third column is the product the Cp for the corresponding angle and the sine of the angle. The fourth
column, labeled as the trap, is expressed as
_{} =
_{} ∙ _{} + _{} ∙ _{}_{}_{}
2 ×  + 
Equation 16
To numerically integrates the integral of equation 7, Cl can be calculated as.


_{} = − 

= 4.639 × 10 ^{}^{} 

Equation 17
The lift coefficient lends some insight into the accuracy of the experiment. Since no lift is anticipated
for a stationary cylinder in steady flow, and deviation from a lift coefficient can be attributed to error.
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A similar procedure can be used to determine the drag coefficient. The table below is used to
numerically integrate equation 7.
Angle (Θ) 
Cp 
Cp * cos(Θ) 
trap 
0 
0.984 
0.984 
13.191 
15 
0.802 
0.774 
7.313 
30 
0.232 
0.201 
1.128 
45 
0.496 
0.351 
6.865 
60 
1.129 
0.564 
6.706 
75 
1.275 
0.330 
2.474 
90 
1.135 
0.000 
2.030 
105 
1.046 
0.271 
6.075 
120 
1.079 
0.539 
10.015 
135 
1.126 
0.796 
13.576 
150 
1.171 
1.014 
16.252 
165 
1.194 
1.153 
17.824 
180 
1.224 
1.224 
17.756 
195 
1.184 
1.144 
16.178 
210 
1.170 
1.013 
13.614 
225 
1.134 
0.802 
10.138 
240 
1.099 
0.550 
6.194 
255 
1.067 
0.276 
2.072 
270 
1.114 
0.000 
2.425 
285 
1.249 
0.323 
6.710 
300 
1.143 
0.571 
6.878 
315 
0.489 
0.346 
1.002 
330 
0.245 
0.212 
7.487 
345 
0.814 
0.786 
13.301 
360 
0.987 
0.987 
Table 5
An expression to numerically integrate the integral of equation 8 can be created using numerical
integration techniques. C _{d} can be calculated as


_{} = 

= 69.41 

Equation 18
where the trap can be calculated as
_{} =
_{} ∙ _{} + _{} ∙ _{}_{}_{}
2 ×  + 
Equation 19
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ANSYS CFD
Below are screenshots taken fr om inputting the geometric and laboratory conditio ns into ANSYS
CFD 11. The explanation into the se tup and validity of these results is beyond the scop e of this lab,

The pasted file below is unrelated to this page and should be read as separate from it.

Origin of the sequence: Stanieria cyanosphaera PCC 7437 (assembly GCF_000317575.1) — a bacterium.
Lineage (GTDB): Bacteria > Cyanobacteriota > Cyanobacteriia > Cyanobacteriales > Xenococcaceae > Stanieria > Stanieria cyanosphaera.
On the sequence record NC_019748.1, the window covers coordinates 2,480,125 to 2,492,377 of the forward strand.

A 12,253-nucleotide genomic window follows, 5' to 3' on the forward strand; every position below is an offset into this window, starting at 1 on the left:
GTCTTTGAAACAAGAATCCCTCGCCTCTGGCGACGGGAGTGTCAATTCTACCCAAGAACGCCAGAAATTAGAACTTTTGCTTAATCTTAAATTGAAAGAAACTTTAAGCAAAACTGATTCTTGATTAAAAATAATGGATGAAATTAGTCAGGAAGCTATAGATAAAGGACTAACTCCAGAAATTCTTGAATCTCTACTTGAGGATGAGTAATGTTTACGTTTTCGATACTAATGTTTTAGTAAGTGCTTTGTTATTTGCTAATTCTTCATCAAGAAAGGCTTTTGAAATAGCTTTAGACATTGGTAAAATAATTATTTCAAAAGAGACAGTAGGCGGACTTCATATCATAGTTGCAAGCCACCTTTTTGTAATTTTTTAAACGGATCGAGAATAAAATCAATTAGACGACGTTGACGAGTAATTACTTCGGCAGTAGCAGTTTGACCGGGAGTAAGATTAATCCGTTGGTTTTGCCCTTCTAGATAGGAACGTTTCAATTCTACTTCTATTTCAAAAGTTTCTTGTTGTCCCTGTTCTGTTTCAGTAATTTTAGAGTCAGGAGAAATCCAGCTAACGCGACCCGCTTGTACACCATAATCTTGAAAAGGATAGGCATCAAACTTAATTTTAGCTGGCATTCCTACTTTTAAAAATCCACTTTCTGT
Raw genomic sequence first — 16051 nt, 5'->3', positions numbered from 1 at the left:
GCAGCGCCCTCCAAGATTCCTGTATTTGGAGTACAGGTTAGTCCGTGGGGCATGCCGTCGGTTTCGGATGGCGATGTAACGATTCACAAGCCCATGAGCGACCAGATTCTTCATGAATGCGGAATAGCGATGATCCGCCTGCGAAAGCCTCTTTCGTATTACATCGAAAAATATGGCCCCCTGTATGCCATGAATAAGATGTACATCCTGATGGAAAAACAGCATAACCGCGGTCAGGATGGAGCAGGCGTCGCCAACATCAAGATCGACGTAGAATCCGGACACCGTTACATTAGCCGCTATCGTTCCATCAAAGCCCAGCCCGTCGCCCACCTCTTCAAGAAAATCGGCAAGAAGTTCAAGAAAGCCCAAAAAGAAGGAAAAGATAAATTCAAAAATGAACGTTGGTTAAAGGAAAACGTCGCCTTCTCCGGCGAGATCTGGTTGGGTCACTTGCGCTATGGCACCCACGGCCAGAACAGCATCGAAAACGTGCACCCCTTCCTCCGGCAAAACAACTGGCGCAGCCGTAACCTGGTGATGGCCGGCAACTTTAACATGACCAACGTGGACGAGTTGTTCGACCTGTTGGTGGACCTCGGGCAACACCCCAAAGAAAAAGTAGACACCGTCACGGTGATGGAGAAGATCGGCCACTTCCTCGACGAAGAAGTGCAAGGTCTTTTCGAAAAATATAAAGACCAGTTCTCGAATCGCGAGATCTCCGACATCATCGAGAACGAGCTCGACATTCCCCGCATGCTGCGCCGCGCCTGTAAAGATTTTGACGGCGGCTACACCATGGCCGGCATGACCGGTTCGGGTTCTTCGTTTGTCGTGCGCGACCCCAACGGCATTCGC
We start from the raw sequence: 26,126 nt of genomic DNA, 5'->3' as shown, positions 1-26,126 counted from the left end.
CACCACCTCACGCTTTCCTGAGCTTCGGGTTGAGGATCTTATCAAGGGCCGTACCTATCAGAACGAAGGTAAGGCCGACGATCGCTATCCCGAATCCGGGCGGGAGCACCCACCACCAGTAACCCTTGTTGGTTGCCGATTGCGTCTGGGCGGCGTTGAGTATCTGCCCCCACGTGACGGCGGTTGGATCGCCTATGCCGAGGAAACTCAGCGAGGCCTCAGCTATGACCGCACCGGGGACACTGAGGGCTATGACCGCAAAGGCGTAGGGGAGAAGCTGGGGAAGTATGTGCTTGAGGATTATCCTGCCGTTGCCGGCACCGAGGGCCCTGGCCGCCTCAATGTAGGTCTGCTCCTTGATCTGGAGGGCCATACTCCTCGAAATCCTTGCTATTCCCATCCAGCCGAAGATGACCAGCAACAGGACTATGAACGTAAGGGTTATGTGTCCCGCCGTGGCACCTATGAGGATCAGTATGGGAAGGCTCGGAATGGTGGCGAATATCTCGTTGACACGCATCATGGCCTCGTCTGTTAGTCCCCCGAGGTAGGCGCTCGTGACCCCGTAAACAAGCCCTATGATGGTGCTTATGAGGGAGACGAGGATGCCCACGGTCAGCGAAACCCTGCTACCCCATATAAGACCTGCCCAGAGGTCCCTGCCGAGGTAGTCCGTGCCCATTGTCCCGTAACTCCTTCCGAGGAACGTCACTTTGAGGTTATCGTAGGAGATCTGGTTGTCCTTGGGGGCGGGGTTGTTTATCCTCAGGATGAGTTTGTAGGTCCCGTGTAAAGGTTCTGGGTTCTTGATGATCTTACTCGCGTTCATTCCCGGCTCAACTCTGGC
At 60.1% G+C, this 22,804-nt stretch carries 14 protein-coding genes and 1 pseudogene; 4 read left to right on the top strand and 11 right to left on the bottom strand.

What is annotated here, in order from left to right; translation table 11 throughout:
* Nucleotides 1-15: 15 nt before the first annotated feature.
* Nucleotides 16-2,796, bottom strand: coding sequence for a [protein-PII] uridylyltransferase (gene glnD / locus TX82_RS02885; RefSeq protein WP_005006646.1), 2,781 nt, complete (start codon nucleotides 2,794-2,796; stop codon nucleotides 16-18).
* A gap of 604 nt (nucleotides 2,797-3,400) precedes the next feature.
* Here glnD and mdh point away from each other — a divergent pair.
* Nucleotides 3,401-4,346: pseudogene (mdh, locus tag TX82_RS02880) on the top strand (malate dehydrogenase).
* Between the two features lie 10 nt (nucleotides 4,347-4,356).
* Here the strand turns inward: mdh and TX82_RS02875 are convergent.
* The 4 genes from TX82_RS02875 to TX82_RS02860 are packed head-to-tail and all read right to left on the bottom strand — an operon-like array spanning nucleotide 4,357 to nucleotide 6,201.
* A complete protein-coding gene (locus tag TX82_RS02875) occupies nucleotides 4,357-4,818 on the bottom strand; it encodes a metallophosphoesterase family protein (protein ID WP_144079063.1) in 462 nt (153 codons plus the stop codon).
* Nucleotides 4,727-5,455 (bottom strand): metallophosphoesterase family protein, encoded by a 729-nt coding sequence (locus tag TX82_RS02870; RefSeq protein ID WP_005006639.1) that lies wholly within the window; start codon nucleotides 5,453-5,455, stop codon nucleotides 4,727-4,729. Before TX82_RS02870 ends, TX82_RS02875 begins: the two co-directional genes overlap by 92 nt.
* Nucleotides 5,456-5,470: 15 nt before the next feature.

however the results visually describ be the phenomenon that results from the flow arou nd the cylinder.
The first image is the vector fie ld of the flow perpendicular to the length of the cyl inder. The
separation, as well as the disturban ce behind the cylinder is clearly visible.
Figure 2
The second image rotates the v iew to display an isometric view of the body. The c olor gradient on
the body represents the pressure o n the surface of the cylinder.
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Figure 3
The final image displays the pre ssure gradient across the aft side of the body.
Figure 4
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Conclusions
The lift and drag coefficient of a cylinder with a diameter of 0.75 inches in flow with a Reynolds
number of 30,000 is 4.639x10 ^{}^{2} and 69.41 respectively.
References
“Aerodynamics Lab 1 – Cylinder Lift and Drag”. Handout
Raw Data
Aero Lab 1 Group 1 Fall 07 

R= 
287 

p 
99500 
b= 
0.000001458 
t 
23 
S= 
110.4 
rho 
1.171 

u 
1.828E05 

q 
354 

V 
24.59 
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Angle (Θ) 
Data Set 1 Pressure (p) 
Data Set 2 Pressure (p) 
Data set 3 Pressure (p) 
0 
349 
350 
346 
15 
285 
286 
280 
30 
90 
81 
75 
45 
175 
176 
176 
60 
400 
395 
403 
75 
450 
451 
452 
90 
400 
403 
402 
105 
370 
370 
370 
120 
390 
385 
370 
135 
400 
400 
395 
150 
410 
413 
420 
165 
425 
411 
431 
180 
440 
420 
439 
195 
420 
417 
420 
210 
410 
416 
416 
225 
400 
409 
395 
240 
385 
399 
383 
255 
370 
392 
371 
270 
400 
396 
387 
285 
450 
454 
422 
300 
400 
405 
408 
315 
175 
172 
172 
330 
85 
85 
90 
345 
288 
288 
288 
360 
349 
351 
348